Abuse by priests? "Terrible – but that was usually a long time ago," it is often said. And much is also being done to prevent it, he said. A new study says the problem is not yet out of the woods – and is causing debate.
Are there fewer abuse allegations against priests, because the Catholic Church has been more intensively concerned with prevention since 2010? And do priests become perpetrators less often than other men??
These are the questions addressed by a team of researchers led by Mannheim psychiatrist Harald Drebing, who was also coordinator of the MHG abuse study published last year by the Bishops' Conference.
The result in brief: Even though the absolute number of current abuse allegations against priests has decreased compared to previous years, the rate compared to the total number of priests has not decreased significantly since 2009, according to the study, nor has the rate of corresponding criminal charges against clergy.
Drebing: Prevention meets "granite" with priests
When asked, Drebing told the Catholic News Agency (KNA) that one possible explanation is that prevention "meets with granite" among some priests as long as "structural risk factors" such as clerical power, celibacy or church sexual morality remain unchanged. The spokesman for the victims' association Eckiger Tisch, Matthias Katsch, also called for structural reforms beyond prevention, as well as "a kind of truth commission in which civil society, with the participation of representatives of the church as well as those affected," should work through the cases even more thoroughly.
The new study uses data from the MHG study and compares it with general crime statistics. Specifically, it is about evidence of abuse in the personnel files of priests and deacons from the years 2009 to 2015. The new study only takes into account current accusations and criminal charges and not accusations of crimes from the years before 2009. Moreover, it is exclusively a matter of assaults against children who were younger than 14 years at the time of the offence.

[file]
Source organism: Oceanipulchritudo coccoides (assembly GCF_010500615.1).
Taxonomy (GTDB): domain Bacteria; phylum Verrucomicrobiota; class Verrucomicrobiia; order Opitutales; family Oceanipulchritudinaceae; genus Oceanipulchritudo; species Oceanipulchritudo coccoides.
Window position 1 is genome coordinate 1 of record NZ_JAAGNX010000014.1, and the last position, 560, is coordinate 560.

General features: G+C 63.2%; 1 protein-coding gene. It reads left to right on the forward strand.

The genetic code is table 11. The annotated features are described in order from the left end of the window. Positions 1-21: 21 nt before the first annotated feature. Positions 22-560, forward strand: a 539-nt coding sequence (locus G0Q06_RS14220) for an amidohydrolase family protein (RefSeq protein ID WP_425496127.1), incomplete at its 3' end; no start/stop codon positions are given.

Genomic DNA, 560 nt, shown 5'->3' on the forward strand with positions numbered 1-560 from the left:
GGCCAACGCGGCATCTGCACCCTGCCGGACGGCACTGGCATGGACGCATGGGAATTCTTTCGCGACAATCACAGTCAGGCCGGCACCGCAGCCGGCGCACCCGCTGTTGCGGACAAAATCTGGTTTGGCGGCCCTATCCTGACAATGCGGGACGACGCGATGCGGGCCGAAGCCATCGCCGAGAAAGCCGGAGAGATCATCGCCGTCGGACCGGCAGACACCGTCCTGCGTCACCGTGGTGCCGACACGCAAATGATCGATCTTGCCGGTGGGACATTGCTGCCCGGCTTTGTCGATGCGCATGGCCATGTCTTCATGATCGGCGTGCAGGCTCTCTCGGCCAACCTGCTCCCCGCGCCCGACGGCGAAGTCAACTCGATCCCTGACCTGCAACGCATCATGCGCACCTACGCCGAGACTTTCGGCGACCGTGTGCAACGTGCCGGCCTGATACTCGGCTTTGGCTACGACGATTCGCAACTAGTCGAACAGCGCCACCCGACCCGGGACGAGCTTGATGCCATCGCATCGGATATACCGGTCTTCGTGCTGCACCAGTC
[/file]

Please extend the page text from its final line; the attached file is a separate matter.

Study does not give absolute figures
What makes the evaluation difficult: the study does not give absolute numbers, but extrapolated rates per 100.000 people, to allow for comparison to the overall male population aged 18 and older.
The researchers come to the conclusion that the rate of accused priests in the years 2009 to 2015 was three times below and four times above the rate recorded in police statistics ("crime suspect load number") in the total male population.
In 2015, for example, the rate for reported priests was 26.0 per 100.000, in the total population at 17.6 per 100.000. Even if one takes into account the methodological limitations in this comparison, one can at least not confirm the amption that priests are less likely to become perpetrators because of their particularly moral attitude and responsibility, the researchers said.